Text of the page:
Many of the Traveller games that I have run have involved players raising and training mercenary units. In those games a serious problem has often arisen, namely, that the expense of transporting the mercenary unit personnel has very often exceeded the fee for the job. If players try to finance their own vessel, they'll find that this is not generally cost effective either. For example, the principal and interest cost of bank loan on a Mercenary Cruiser in Classic Traveller eats up most or all of the fee for the "ticket" presented for the adventure found in "Broadsword." Even when the players did own a ship of some sort, it still cost 2000cr per person per month for life support to transport their troopers.
In Classic and Mega Traveller the solution to this problem was to convert a small merchant vessel or construct a small starship with a large portion of its volume dedicated to low berths. In this way, a fairly decent sized unit could be transported economically.
There is, however, a problem with this solution if you are using the T4 rules. While in CT/MT having a doctor (Medic-3+) eliminated risk of dying in low berths, in T4 that is not the case - at best one still dies on an 11 or 12 on 2d6 (1/12 chance)! Thus, carrying your unit in low berths guarantees a level of attrition that the troops just would not stand still for (and hopefully the PC's wouldn't either).
The first part of the solution to this problem is to use the "bunk" accommodations from the ship design sequences. Troops, in most of the ship design versions, are about the only folk that can be housed using "bunks. A bunk takes 1 displacement ton of space for 1 man, at 5000cr to build. A small stateroom in double occupancy can house 1 man for 1 ton volume but costs 20,000cr per man to build. The bunk then is the cheapest way to squeeze a large troop unit into your custom made mercenary transport or converted Far Trader.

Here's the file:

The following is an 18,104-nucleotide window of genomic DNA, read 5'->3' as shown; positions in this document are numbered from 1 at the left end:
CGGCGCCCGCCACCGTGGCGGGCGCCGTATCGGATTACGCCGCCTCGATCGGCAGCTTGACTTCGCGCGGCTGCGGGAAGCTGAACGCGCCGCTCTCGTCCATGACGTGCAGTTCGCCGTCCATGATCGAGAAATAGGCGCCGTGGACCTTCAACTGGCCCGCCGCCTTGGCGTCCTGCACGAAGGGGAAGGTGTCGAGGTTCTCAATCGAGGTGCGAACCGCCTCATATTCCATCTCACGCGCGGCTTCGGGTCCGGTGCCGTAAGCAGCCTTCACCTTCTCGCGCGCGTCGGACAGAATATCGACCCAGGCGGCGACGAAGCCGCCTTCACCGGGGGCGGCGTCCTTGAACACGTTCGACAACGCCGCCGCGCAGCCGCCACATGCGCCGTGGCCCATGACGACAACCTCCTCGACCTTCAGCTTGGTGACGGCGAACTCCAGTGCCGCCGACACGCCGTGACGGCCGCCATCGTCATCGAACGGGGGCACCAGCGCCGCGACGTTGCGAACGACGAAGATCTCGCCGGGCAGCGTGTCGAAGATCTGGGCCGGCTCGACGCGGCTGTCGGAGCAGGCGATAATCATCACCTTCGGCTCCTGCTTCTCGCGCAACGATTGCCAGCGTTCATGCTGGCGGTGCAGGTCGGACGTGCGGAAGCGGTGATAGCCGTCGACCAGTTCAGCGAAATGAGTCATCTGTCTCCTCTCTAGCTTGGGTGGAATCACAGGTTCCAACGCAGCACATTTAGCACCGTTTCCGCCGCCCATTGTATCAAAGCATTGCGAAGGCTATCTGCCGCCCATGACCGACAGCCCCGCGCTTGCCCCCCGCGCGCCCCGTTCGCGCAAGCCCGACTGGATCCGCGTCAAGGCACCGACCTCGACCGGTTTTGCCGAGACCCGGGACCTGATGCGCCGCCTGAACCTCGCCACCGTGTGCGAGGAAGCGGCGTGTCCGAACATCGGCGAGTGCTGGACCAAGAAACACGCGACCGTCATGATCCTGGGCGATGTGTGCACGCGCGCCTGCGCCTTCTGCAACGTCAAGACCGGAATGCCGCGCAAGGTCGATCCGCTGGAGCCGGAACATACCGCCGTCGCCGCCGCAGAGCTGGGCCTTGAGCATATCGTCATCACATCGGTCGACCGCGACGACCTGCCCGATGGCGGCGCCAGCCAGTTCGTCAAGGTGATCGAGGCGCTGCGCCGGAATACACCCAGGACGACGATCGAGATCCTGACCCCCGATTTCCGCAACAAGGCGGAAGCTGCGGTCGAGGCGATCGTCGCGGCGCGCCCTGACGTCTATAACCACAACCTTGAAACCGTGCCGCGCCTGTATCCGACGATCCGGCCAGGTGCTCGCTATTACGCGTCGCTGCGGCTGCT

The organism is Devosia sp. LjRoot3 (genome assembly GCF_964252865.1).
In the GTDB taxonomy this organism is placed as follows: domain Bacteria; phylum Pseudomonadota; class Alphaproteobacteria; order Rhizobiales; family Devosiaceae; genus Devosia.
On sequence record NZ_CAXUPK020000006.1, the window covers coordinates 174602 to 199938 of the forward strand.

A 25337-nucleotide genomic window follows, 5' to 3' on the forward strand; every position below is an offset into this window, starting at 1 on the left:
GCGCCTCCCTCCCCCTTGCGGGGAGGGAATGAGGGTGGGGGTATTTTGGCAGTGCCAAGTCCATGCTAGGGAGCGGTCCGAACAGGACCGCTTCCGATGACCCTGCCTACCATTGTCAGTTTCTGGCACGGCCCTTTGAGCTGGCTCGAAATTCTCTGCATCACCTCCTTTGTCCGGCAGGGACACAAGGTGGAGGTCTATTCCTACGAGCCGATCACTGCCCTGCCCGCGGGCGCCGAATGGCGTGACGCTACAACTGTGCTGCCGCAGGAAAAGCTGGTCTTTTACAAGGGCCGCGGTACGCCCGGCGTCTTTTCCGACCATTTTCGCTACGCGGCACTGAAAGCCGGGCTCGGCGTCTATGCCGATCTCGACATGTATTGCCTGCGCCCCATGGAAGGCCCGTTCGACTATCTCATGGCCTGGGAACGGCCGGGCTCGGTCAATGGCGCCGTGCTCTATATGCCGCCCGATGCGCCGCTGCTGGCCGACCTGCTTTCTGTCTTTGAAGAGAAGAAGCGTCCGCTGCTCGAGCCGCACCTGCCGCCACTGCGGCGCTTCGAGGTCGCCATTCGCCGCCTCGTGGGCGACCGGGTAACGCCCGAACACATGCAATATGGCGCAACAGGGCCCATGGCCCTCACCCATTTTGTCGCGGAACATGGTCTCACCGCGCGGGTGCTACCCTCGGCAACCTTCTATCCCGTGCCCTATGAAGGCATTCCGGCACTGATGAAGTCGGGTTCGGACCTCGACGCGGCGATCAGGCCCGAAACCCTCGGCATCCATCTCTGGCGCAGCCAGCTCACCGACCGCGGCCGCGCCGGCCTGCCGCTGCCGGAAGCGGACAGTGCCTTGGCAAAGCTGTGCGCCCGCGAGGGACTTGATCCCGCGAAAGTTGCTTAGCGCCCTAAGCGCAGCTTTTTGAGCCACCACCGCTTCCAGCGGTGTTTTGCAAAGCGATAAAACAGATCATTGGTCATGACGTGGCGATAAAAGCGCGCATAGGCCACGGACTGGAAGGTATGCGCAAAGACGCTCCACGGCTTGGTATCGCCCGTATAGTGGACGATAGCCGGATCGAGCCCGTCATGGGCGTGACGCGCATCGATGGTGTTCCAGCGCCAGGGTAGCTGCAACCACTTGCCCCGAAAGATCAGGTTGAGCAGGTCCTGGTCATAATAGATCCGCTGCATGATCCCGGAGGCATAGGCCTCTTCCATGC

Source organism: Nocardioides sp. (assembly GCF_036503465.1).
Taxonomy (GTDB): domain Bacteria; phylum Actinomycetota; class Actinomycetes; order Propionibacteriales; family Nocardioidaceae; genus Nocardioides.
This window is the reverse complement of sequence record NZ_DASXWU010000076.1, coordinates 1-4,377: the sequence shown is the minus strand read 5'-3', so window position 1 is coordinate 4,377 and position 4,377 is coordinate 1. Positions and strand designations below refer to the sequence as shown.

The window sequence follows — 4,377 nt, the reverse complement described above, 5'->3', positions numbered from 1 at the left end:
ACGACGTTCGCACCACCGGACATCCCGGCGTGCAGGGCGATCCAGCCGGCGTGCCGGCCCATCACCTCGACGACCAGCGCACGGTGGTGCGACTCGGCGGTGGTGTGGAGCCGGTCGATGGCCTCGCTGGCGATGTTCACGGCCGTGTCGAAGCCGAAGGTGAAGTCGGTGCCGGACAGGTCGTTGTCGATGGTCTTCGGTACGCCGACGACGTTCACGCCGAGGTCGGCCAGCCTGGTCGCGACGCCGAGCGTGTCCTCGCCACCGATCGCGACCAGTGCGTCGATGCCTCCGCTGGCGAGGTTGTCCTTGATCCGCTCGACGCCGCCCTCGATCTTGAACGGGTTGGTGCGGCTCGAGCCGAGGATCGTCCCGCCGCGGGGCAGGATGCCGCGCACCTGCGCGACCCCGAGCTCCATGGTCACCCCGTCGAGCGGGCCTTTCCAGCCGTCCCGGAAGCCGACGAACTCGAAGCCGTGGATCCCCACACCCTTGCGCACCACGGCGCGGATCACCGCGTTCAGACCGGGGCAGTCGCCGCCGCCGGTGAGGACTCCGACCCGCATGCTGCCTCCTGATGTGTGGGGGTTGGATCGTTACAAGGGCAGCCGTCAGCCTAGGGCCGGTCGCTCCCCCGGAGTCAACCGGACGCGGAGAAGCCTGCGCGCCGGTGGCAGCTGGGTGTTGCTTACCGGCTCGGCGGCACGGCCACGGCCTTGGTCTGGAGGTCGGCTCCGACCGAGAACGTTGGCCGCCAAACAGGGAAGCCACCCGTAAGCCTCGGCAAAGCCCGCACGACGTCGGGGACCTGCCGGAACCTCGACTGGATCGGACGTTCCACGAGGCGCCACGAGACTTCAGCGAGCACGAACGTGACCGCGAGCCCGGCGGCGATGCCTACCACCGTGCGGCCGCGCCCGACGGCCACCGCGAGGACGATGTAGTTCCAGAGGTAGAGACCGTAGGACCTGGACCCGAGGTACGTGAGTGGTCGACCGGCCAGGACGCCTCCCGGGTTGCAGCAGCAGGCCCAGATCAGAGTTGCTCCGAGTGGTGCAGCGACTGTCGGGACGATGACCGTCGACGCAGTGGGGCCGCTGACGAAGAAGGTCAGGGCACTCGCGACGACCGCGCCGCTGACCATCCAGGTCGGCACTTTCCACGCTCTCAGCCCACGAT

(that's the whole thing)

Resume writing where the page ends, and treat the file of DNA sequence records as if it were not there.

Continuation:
However, you still are stuck with the expense of paying 2000cr per month for life support for each soldier transported. This can be ruinously expensive, especially when compared to the base salary for a private trooper of only 250cr per month plus shares. The solution to this expense is the use of the so-called "fast drug". Fast drug slows metabolism at a 1 to 60 rate, therefore you could say that you would need to spend 2000cr per 60 men at most (but perhaps per 30, to be more reasonable) for life support. If you choose the 1/30 ratio then life support would cost about 150cr per man.
The advantage to the commander/owner of unit is obvious in the money saved. The troops get a benefit as well since they get paid for a full month while subjectively only 12 honors have passed, and of course they avoid the danger of death in the low berth. This plan might also appeal to colony transports and refugee ships as well.
Why then don't we have these bunks in place in all merchant vessels? First of all the availability of the drug may be a problem, since you would probably need a doctor to prescribe and dispense it, and it would only be found above a certain tech level. Secondly, you still have to feed "fast" passengers, and you must have someone watch over them since they (very slowly) eat and walk around. Third, if, by accident, your trip lasts past the duration of the drug, you would suddenly have a huge drain on supplies endangering the crew. Lastly, the low berth allows transport across a long distance with only 1 possible complication, while Fast passage requires constant maintenance.